Once cast off as a rite of passage or common behavior, the act of bullying can have lasting effects on a student’s academic achievement and emotional and physical health. Bullying can also lead to long-term discipline issues, especially among students of color and LGBTQ students, and children in these at-risk categories face higher levels of suspensions and expulsions. Issues related to bullying and school safety continue to be of concern to Black state legislators nationwide.
NBCSL members have ratified resolutions to provide safe and healthy school environments for all of America’s children. Of note are those passed in 2012 and 2013. Ratified first was YTH-12-27, Addressing Bullying and Intervention in Schools. This resolution calls on states to 1) pass effective anti-bullying legislation that addresses modern forms of bullying (such as cyberbullying), 2) improve training for teachers and other professionals, and 3) provide greater protections for victims and reporters of bullying. In 2013, EDU-13-34, Facilitating Safe and Supportive School Environments, was ratified. This resolution urges states to implement school discipline policies that improve school climates, keep students in the classroom, and eliminate disparities.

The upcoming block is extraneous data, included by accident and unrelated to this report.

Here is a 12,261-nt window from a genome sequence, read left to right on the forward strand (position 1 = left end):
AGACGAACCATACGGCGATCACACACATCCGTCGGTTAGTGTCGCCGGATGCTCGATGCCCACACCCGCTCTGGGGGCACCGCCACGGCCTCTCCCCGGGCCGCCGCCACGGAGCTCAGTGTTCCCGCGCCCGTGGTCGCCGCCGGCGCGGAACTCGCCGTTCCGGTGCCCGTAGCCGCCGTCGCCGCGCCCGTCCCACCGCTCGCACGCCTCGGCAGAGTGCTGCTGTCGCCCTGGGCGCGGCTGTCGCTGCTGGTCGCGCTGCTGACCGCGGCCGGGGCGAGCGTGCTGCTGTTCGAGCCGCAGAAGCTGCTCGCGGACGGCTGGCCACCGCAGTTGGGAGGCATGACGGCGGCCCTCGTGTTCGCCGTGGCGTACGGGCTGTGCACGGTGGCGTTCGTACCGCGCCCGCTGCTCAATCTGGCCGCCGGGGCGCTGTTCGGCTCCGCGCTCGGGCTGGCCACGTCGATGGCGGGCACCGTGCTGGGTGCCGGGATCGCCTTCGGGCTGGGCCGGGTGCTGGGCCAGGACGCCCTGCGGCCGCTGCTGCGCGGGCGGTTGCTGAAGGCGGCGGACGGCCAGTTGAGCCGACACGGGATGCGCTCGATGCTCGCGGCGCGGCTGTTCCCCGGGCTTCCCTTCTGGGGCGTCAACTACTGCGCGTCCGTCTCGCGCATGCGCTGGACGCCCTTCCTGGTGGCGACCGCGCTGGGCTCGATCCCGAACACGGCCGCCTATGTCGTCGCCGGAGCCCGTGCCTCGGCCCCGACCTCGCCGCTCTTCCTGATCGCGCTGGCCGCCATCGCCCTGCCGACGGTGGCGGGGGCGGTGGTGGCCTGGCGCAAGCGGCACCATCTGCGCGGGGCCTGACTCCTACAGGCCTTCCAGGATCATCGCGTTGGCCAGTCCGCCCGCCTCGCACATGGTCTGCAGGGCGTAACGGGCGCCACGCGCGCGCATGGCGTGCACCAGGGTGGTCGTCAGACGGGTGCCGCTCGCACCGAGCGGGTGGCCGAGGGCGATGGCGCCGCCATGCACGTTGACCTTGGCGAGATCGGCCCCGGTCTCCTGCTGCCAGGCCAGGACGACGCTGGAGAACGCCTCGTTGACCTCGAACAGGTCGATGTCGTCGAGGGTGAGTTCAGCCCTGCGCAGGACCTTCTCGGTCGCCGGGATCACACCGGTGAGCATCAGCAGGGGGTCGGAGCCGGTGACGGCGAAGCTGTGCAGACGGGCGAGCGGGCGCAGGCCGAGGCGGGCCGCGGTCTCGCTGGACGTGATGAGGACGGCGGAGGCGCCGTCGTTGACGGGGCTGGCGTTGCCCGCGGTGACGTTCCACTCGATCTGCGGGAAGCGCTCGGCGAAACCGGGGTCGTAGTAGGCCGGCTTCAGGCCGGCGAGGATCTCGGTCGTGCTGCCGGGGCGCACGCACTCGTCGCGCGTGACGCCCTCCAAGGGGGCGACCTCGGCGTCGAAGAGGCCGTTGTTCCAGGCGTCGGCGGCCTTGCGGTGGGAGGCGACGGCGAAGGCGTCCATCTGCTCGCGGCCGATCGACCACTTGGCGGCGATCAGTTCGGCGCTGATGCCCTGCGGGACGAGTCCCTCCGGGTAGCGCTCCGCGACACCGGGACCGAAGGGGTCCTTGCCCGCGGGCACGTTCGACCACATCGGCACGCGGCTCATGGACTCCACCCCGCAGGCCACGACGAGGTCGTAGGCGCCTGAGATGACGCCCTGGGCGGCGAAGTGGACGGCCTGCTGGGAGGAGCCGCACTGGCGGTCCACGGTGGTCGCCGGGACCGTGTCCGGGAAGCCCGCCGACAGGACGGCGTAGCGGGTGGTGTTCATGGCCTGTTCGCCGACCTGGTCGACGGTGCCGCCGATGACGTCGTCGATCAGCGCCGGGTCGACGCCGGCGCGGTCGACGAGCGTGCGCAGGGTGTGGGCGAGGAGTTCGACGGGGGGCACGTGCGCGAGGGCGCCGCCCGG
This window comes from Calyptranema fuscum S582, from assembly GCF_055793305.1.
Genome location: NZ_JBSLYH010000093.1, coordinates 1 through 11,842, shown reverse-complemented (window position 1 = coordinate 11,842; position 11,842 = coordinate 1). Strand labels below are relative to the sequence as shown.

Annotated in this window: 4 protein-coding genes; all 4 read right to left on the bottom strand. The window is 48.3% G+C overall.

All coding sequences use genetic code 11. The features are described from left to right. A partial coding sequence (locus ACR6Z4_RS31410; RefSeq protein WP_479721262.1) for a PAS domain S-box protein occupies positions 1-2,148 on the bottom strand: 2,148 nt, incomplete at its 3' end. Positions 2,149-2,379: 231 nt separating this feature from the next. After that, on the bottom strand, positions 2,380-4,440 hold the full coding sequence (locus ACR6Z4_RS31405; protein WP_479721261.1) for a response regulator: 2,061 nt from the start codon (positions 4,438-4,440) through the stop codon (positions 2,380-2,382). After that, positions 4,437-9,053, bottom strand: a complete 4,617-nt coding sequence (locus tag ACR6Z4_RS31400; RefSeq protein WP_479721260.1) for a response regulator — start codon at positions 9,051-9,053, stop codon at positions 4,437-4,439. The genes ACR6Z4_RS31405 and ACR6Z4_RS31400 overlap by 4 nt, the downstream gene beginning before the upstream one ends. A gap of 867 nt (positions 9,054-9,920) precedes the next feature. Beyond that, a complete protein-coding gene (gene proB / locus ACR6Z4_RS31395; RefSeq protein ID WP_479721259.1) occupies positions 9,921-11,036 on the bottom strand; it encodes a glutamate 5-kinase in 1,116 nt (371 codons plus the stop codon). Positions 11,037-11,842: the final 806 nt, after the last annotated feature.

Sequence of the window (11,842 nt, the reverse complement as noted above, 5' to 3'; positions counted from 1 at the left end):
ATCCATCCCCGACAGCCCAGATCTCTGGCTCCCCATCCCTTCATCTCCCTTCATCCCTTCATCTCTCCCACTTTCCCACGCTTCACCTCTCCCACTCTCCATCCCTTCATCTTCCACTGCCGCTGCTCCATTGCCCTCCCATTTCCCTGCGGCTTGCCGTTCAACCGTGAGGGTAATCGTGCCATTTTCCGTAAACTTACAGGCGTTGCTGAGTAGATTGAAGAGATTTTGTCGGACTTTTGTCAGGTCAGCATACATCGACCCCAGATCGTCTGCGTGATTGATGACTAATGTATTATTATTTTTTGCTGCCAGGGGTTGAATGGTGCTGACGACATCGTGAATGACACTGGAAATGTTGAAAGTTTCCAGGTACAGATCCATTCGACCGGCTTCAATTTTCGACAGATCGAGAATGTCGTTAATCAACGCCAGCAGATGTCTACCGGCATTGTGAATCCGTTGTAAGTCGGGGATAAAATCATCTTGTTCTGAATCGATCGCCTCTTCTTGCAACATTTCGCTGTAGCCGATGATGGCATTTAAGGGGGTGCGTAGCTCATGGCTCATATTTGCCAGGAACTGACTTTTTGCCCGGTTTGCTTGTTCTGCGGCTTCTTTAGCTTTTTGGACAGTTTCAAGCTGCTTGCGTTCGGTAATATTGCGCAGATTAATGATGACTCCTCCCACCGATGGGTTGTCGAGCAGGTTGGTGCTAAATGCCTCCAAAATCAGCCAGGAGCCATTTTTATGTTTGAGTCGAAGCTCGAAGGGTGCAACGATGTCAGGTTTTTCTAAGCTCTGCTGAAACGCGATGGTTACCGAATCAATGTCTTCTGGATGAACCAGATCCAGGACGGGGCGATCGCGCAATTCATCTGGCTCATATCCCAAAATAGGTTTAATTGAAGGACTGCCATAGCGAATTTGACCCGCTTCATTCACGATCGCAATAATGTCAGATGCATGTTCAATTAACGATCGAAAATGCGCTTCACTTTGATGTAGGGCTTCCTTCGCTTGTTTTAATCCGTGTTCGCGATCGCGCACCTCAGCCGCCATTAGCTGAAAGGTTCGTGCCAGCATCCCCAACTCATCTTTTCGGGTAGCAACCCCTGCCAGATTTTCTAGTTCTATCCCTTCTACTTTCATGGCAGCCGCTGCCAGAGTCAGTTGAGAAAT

NBCSL held a series of policy symposia to convene lawmakers and devise concrete, collaborative solutions. NBCSL partnered with the Gill Foundation to host “Standing on Common Ground,” convening NBCSL members, national experts, and affected young people. Twelve states were represented at the symposium. During the meeting, legislators discussed best practices and community engagement in combating bullying and improving school safety.
Following the first Standing on Common Ground symposium, participants sponsored or co-sponsored more than a dozen bills related to issues such as bullying, harassment, hate crimes, and discrimination in the 2013 legislative sessions.
Representative Greg Porter(IN) successfully led the passage of HB 1423 Indiana’s school bullying bill, which was signed by Governor Mike Pence on May 11, 2013. The new law establishes professional training on how to identify, curtail, and respond to school bullying for school personnel. It also requires additional incident reporting by schools to create greater transparency between schools and parents. Final passage of the bill was the result of a fight that carried out over several years. Previous attempts to pass similar legislation was blocked by majority party opposition. Despite facing an even greater, supermajority in 2013, Representative Porter utilized data and integrated strategies learned at NBCSL’s symposium to build, convene, and shepherd the broad coalition needed to pass the bill.
Education experts in Indiana have lauded the bill for providing clear guidance on the definition of bullying and the responsibility of schools to create safe learning environments.
Other NBCSL members have also introduced legislation in Connecticut, West Virginia, South Carolina, and Ohio related to various forms of bullying and violence. Black state lawmakers continue to fight to ensure that schools are safe for all students. Through collaboration and partnership, NBCSL members have provided key support for one another to not only meet legislative goals, but to improve the lives of constituents of all ages.